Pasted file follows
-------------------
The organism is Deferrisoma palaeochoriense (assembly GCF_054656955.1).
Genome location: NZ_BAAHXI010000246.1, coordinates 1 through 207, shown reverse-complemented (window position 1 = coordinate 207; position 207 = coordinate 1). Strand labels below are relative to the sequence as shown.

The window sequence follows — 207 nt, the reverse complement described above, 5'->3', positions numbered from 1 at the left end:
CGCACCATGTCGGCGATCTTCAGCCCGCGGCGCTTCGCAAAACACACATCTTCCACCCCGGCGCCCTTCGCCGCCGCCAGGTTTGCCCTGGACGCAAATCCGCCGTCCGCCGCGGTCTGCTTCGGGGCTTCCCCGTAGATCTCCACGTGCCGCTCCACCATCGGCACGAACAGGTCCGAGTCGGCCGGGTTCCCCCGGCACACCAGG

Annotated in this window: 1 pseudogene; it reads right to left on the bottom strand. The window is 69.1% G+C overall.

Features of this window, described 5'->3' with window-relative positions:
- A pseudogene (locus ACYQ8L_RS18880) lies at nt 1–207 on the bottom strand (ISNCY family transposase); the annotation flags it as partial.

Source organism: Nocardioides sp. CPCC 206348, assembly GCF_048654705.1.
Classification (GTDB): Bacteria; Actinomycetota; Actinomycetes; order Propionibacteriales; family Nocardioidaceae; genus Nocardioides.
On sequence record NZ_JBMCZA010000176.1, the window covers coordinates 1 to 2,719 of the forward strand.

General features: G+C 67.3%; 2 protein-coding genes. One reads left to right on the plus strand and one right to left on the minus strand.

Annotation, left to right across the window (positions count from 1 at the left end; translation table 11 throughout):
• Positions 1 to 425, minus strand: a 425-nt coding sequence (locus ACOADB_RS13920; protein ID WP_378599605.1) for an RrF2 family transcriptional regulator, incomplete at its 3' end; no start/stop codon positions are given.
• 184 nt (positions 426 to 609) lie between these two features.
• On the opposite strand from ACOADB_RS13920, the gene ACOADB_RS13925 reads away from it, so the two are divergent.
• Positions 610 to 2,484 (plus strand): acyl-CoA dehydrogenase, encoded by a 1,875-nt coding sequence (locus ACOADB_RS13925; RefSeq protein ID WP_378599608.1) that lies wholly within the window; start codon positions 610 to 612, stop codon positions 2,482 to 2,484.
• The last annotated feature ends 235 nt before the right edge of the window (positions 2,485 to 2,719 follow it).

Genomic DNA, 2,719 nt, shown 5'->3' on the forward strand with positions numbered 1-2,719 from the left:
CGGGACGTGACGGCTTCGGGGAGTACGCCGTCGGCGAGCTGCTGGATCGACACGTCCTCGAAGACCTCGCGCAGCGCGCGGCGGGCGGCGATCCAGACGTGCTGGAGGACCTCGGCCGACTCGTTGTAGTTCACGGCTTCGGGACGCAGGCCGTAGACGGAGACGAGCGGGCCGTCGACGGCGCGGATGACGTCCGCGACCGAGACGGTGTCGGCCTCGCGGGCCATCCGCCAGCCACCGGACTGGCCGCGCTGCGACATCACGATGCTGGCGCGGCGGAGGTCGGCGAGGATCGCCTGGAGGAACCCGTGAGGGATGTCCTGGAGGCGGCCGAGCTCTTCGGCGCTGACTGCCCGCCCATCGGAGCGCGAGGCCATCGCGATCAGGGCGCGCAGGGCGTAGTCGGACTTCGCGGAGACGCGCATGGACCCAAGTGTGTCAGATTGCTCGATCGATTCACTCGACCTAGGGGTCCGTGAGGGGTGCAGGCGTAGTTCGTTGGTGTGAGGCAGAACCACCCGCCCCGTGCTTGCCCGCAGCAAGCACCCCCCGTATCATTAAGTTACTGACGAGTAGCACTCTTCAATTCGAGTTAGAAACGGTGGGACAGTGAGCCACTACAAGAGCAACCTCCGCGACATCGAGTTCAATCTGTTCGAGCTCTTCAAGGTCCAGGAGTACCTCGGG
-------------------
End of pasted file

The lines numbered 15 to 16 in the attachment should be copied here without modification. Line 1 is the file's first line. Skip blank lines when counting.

• On the opposite strand from ACOADB_RS13920, the gene ACOADB_RS13925 reads away from it, so the two are divergent.
• Positions 610 to 2,484 (plus strand): acyl-CoA dehydrogenase, encoded by a 1,875-nt coding sequence (locus ACOADB_RS13925; RefSeq protein ID WP_378599608.1) that lies wholly within the window; start codon positions 610 to 612, stop codon positions 2,482 to 2,484.